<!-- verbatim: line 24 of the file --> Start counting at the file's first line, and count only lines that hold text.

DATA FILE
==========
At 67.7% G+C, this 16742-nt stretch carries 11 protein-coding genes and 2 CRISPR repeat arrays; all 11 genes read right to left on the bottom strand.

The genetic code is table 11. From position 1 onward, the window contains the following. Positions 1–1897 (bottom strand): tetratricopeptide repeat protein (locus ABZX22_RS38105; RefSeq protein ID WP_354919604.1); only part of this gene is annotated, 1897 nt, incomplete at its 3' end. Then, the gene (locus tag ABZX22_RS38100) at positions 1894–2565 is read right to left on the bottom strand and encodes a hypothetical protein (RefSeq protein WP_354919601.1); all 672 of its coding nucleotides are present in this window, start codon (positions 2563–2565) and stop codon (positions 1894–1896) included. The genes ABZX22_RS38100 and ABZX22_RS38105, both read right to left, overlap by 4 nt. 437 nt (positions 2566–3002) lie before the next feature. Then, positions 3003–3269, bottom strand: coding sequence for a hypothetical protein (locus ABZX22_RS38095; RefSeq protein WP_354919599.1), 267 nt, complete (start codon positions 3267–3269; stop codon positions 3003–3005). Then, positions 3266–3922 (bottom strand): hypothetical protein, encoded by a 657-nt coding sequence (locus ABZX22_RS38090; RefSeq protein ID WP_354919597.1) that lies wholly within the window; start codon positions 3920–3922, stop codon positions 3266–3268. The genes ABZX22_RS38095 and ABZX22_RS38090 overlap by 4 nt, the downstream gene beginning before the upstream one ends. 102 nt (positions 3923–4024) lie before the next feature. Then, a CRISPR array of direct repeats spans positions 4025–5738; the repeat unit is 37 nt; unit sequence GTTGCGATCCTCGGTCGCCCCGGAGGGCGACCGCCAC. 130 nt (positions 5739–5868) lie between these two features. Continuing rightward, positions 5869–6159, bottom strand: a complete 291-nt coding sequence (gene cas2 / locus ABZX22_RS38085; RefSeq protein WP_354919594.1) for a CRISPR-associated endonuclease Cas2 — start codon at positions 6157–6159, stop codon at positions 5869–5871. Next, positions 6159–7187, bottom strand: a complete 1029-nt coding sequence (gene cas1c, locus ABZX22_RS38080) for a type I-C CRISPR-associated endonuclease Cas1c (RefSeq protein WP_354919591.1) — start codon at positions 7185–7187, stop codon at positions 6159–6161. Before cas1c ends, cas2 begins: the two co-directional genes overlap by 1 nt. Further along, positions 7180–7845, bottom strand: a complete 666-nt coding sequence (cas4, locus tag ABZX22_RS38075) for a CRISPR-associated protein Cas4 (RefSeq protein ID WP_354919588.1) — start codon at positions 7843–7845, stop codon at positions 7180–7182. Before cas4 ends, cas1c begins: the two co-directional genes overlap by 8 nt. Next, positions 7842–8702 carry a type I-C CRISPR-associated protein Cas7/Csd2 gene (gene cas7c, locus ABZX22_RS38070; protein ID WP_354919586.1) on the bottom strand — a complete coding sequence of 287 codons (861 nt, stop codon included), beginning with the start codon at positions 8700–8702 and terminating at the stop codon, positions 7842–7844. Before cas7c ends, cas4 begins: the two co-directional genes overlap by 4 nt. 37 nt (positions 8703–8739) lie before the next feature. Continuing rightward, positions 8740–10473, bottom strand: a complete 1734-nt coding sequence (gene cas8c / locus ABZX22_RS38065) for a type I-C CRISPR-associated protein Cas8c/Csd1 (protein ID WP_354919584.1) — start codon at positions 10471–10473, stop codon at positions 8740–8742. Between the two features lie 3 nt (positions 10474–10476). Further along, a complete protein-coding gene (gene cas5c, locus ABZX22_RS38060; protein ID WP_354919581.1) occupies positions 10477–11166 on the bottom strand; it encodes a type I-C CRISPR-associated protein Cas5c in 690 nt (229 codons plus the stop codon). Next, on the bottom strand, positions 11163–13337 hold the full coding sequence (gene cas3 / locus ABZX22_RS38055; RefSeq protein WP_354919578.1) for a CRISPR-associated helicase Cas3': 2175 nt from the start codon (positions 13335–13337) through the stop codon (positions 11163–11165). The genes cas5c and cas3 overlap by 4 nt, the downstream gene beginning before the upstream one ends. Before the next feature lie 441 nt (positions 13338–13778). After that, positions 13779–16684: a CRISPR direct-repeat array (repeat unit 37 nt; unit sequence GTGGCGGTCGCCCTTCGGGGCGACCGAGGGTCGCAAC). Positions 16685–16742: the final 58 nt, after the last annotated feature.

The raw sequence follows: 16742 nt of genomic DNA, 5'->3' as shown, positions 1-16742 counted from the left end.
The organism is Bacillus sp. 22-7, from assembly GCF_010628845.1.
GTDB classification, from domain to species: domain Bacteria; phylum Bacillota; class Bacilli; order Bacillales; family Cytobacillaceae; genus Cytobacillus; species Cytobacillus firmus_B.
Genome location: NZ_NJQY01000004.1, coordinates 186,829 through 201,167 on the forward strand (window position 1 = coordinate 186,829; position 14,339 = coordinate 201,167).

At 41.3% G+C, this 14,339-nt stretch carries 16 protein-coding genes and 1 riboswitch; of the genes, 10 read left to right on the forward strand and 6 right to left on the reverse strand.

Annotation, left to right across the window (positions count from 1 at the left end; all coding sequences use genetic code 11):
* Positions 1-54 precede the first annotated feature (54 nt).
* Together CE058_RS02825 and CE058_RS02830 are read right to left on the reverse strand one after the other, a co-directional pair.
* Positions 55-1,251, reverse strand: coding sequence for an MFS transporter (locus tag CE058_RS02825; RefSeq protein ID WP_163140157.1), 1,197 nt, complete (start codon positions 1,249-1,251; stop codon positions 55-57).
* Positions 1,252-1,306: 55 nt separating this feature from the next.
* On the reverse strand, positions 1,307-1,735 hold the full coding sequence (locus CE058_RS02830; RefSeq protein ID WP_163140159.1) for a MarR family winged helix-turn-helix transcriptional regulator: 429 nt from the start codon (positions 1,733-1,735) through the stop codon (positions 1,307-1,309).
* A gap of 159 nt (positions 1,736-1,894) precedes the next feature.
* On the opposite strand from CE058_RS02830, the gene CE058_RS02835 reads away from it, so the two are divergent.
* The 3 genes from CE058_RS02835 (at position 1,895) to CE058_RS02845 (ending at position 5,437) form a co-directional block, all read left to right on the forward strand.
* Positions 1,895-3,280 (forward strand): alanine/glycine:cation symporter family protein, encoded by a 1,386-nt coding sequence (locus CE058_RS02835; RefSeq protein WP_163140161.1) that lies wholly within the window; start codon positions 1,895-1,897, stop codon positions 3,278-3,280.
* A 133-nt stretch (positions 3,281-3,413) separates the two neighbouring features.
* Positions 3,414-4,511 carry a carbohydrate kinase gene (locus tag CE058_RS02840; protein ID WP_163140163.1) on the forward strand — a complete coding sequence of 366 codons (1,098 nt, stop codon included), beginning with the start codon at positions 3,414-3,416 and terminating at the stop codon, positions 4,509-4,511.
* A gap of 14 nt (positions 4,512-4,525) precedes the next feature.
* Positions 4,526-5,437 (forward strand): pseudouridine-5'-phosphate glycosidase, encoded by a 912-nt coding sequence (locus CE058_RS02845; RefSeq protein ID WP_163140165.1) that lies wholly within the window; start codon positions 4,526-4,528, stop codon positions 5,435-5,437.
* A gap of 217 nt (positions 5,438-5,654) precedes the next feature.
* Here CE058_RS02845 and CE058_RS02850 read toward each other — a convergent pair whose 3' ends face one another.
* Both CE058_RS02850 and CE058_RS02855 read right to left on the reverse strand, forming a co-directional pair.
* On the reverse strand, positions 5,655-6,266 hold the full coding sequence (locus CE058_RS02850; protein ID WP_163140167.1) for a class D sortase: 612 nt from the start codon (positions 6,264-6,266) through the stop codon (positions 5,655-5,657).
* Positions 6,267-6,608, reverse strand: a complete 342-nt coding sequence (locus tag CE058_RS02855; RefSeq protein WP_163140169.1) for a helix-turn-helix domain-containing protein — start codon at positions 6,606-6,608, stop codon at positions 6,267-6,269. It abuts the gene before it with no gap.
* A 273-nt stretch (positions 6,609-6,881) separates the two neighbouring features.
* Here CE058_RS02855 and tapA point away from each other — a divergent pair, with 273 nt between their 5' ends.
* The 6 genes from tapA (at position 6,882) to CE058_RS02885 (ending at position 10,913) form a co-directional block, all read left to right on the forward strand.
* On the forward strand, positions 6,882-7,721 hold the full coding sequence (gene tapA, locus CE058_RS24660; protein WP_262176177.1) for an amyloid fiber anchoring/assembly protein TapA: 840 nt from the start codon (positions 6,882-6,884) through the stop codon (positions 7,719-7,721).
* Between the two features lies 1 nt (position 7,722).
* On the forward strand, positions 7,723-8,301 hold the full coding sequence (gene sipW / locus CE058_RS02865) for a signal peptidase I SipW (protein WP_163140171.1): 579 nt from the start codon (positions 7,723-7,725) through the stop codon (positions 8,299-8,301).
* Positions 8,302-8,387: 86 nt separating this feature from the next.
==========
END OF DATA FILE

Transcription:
* Both CE058_RS02850 and CE058_RS02855 read right to left on the reverse strand, forming a co-directional pair.